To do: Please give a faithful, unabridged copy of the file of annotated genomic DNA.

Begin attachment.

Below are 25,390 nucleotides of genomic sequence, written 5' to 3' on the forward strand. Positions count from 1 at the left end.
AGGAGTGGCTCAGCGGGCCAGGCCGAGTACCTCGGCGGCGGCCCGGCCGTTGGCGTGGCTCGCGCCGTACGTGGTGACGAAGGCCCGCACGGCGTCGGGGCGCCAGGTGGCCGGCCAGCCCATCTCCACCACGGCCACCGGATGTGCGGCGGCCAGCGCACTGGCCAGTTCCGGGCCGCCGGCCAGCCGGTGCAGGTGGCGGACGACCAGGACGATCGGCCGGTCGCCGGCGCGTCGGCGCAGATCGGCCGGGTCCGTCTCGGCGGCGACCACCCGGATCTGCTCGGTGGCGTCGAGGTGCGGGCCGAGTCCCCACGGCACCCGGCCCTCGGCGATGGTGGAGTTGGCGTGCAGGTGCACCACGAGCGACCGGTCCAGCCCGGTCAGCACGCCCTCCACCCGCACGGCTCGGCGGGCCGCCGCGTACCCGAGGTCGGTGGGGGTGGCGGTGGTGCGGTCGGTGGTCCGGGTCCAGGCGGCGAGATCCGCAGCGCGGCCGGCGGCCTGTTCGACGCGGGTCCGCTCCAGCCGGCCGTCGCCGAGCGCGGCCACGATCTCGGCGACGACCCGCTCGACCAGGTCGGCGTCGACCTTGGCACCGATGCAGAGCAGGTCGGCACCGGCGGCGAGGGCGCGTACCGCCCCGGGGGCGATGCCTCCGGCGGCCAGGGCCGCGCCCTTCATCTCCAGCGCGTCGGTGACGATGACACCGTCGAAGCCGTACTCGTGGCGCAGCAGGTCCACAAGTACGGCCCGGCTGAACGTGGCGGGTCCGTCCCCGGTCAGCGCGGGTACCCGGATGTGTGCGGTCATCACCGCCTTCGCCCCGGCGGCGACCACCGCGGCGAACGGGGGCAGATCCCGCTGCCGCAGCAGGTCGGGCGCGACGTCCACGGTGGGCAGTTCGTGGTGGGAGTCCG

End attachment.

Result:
Below are 25,390 nucleotides of genomic sequence, written 5' to 3' on the forward strand. Positions count from 1 at the left end.
AGGAGTGGCTCAGCGGGCCAGGCCGAGTACCTCGGCGGCGGCCCGGCCGTTGGCGTGGCTCGCGCCGTACGTGGTGACGAAGGCCCGCACGGCGTCGGGGCGCCAGGTGGCCGGCCAGCCCATCTCCACCACGGCCACCGGATGTGCGGCGGCCAGCGCACTGGCCAGTTCCGGGCCGCCGGCCAGCCGGTGCAGGTGGCGGACGACCAGGACGATCGGCCGGTCGCCGGCGCGTCGGCGCAGATCGGCCGGGTCCGTCTCGGCGGCGACCACCCGGATCTGCTCGGTGGCGTCGAGGTGCGGGCCGAGTCCCCACGGCACCCGGCCCTCGGCGATGGTGGAGTTGGCGTGCAGGTGCACCACGAGCGACCGGTCCAGCCCGGTCAGCACGCCCTCCACCCGCACGGCTCGGCGGGCCGCCGCGTACCCGAGGTCGGTGGGGGTGGCGGTGGTGCGGTCGGTGGTCCGGGTCCAGGCGGCGAGATCCGCAGCGCGGCCGGCGGCCTGTTCGACGCGGGTCCGCTCCAGCCGGCCGTCGCCGAGCGCGGCCACGATCTCGGCGACGACCCGCTCGACCAGGTCGGCGTCGACCTTGGCACCGATGCAGAGCAGGTCGGCACCGGCGGCGAGGGCGCGTACCGCCCCGGGGGCGATGCCTCCGGCGGCCAGGGCCGCGCCCTTCATCTCCAGCGCGTCGGTGACGATGACACCGTCGAAGCCGTACTCGTGGCGCAGCAGGTCCACAAGTACGGCCCGGCTGAACGTGGCGGGTCCGTCCCCGGTCAGCGCGGGTACCCGGATGTGTGCGGTCATCACCGCCTTCGCCCCGGCGGCGACCACCGCGGCGAACGGGGGCAGATCCCGCTGCCGCAGCAGGTCGGGCGCGACGTCCACGGTGGGCAGTTCGTGGTGGGAGTCCG